In 2006, Ray Ozzie took over the title of Chief Software Architect from Bill Gates at Microsoft. Ozzie was instrumental in the development of Lotus Notes and his company Groove Networks was folded into Microsoft in 2005, leading to Microsoft Groove, one of the less well known programs included in the Microsoft Office family. Last week he announced some details of the project occupying his time for the last couple of years, Live Mesh.

Although the first group of testers is getting a look at Live Mesh, the service is still in its infancy. The features that are visible now overlap other Microsoft services, so it’s hard to know whether this is revolutionary or just another half-baked proprietary service that will be advertised badly, like so many of Microsoft’s recent products.

If we give Ozzie the benefit of the doubt, then Live Mesh represents a long-term effort to develop Microsoft services that are not focused on the old vision of a user sitting at a single computer. Live Mesh assumes we will be using multiple computers, smart phones and cameras and other mobile devices, and participating in multiple online communities – email, instant messages, text messages, online social networks and more. Live Mesh is intended to unify all of those, acting as the infrastructure to unify those devices and services and share information seamlessly with others.

Let me underscore the significance of that. Microsoft is developing an online cloud in which a computer is just one of many components. It is the first time Microsoft has embraced something that competes with (and potentially undermines) its lucrative Windows and Office franchises.

At the moment Live Mesh includes only the ability to sync files and begin remote desktop sessions on connected devices. File syncing is easy to understand: imagine that you’ve got a collection of photos.

  • Live Mesh stores that folder online, so it can be accessed from any computer running any operating system.
  • It allows you to create a hub of devices that each have a copy of that folder – the photos can be edited on your computer or displayed on your phone or played in a slideshow in your living room. When you edit a photo on your computer, the updated version is immediately synced with all the other devices.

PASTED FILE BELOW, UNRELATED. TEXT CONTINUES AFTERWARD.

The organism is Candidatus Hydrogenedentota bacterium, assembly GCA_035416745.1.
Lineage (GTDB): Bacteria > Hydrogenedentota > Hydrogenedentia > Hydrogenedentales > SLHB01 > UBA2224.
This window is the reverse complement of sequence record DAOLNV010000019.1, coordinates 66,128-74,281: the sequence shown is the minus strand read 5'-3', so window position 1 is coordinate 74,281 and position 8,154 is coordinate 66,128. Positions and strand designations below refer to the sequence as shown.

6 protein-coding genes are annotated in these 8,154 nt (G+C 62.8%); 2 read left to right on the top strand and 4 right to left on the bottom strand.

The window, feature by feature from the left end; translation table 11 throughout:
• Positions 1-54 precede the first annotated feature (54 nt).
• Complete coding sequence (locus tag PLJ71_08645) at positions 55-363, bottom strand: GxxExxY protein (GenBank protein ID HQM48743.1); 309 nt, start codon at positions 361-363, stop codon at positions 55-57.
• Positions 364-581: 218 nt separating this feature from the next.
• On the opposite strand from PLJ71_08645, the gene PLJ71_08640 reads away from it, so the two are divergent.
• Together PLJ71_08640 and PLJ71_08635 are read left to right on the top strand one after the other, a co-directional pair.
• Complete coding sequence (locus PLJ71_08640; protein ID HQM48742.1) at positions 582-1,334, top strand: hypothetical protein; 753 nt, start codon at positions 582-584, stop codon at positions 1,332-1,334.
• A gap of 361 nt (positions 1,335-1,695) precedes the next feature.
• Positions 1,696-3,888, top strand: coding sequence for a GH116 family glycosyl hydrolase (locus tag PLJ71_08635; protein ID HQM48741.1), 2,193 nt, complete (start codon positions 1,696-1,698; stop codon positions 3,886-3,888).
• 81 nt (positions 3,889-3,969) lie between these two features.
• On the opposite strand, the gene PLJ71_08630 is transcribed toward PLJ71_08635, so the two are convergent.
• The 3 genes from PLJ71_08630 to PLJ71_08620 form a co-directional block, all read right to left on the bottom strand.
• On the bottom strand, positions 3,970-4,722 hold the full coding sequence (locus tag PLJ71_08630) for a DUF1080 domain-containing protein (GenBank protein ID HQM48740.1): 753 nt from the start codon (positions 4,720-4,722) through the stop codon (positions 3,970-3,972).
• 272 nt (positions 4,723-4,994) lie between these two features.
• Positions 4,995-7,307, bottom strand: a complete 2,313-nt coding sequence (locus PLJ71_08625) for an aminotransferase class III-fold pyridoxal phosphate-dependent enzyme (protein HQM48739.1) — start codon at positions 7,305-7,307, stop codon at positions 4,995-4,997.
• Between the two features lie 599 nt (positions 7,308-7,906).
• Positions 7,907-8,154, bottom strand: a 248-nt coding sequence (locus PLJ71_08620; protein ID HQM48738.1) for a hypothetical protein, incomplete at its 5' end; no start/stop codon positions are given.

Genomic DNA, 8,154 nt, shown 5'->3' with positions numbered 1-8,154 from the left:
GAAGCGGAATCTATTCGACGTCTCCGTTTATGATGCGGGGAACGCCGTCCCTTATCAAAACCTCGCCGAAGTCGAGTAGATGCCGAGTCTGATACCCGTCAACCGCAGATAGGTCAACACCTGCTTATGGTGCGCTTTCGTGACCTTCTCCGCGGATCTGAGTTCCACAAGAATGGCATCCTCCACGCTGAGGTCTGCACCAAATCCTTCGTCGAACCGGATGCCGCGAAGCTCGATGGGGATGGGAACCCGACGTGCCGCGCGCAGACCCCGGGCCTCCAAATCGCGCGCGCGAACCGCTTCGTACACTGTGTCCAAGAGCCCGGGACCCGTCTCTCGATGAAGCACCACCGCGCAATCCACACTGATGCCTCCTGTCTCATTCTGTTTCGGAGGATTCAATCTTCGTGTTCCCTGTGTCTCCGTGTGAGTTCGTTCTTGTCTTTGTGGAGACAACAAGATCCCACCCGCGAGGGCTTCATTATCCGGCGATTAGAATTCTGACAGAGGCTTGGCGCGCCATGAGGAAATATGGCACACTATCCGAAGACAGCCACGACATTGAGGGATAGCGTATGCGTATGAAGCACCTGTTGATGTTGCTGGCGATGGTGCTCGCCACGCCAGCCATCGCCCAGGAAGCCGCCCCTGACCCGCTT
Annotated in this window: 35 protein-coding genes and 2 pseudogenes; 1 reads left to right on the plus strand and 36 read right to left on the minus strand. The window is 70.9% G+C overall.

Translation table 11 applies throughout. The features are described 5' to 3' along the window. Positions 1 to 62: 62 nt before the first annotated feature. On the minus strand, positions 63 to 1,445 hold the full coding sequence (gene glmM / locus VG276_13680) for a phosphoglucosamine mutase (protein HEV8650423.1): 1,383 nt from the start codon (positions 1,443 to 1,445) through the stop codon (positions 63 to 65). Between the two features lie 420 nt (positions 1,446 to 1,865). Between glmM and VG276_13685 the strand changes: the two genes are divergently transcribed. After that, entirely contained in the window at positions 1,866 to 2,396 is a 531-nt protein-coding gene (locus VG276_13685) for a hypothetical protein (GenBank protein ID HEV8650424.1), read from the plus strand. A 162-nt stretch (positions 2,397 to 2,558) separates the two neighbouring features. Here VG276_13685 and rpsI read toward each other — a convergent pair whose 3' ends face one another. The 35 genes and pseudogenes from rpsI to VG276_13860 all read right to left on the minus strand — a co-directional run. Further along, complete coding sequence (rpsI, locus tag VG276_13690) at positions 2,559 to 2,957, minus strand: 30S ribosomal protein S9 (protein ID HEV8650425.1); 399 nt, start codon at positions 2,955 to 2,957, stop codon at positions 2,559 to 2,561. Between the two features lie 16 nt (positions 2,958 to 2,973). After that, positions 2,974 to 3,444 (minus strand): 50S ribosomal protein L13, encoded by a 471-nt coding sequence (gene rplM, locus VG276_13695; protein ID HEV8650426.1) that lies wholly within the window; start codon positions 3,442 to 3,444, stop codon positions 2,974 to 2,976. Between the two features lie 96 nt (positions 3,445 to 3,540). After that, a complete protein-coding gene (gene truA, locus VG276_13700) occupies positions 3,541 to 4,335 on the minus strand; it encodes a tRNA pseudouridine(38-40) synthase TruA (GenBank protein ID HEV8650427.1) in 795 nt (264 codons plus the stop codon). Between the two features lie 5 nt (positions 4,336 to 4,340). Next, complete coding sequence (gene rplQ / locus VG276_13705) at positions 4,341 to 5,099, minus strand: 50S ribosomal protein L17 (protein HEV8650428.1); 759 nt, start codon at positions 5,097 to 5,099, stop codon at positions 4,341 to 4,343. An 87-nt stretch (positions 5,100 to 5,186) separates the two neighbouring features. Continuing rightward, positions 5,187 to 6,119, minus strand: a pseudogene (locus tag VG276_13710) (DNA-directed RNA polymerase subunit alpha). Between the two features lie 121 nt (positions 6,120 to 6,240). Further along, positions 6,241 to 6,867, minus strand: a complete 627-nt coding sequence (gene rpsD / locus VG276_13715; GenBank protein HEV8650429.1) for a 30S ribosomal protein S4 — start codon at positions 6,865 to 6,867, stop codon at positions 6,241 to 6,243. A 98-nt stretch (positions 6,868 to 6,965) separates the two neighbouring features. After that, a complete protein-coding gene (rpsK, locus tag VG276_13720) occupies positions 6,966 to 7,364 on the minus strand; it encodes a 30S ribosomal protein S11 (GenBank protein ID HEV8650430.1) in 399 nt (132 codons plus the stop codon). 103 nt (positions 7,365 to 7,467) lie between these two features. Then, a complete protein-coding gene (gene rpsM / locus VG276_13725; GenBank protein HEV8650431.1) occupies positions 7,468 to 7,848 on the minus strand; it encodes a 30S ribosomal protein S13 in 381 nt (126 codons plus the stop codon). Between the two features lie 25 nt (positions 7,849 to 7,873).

• You can share that folder with others, who might just view the photos or might be given permission to edit them.

That’s basically a combination of Foldershare (sync folders among multiple computers and share folders with others), and Windows Live Skydrive (store files online). Users of those services have been hoping for them to be consolidated, but that may wind up being superseded by Live Mesh. Microsoft often acts like a collection of little fiefdoms that don’t communicate well; this is the kind of overlap that deserves a clear vision and a single coherent choice for users.

It’s also exciting to think about easily being able to start a remote desktop session. From a web site, connect to your office computer, drop a file into your Live Mesh folder, and have it appear on your notebook computer a few seconds later – that’s good stuff! It’s possible to do that now with LogMeIn (and it’s one of the best features of Windows Home Server) but it gains much value if it’s part of a unified system.

File syncing is only the first and simplest function of an interface that’s being developed to support far more. At the moment it’s rudimentary and limited to PCs, but support for Macs and mobile devices will appear shortly. There won’t be a final product until much later this year.

If you want a long explanation of the service and how it fits into Microsoft’s past and future, this article gives the background and details about program features.

And if you want to put it in perspective, here’s a smart guy blowing up and predicting that Live Mesh spells corporate doom for Microsoft, “a confused company with no control over its creations and a new direction with each passing day. It demonstrates a core Microsoft frustration that partners, developers and now even customers are avoiding Microsoft for: A series of incomplete and incoherent solutions for general information technology use.” And he makes a good point:

“This amazing company, with billions of dollars invested in software creations supported and utilized by tens of thousands of partners worldwide has decided to scap all that and provide yet another incomplete synchronization framework to live in complete void of all its desktop applications existing sync features. I suppose the sync, presence, and access in Grove, SharePoint, Outlook, DFS, ActiveSync, Exchange ActiveSync, Office Live, FolderShare, Spaces, Live Messenger and Office Communicator was just too perfect that it needed no improvement, but a better way of unintegrated document-based sync was necessary.

“This from a company whose new slogan is ‘Better Together’?”

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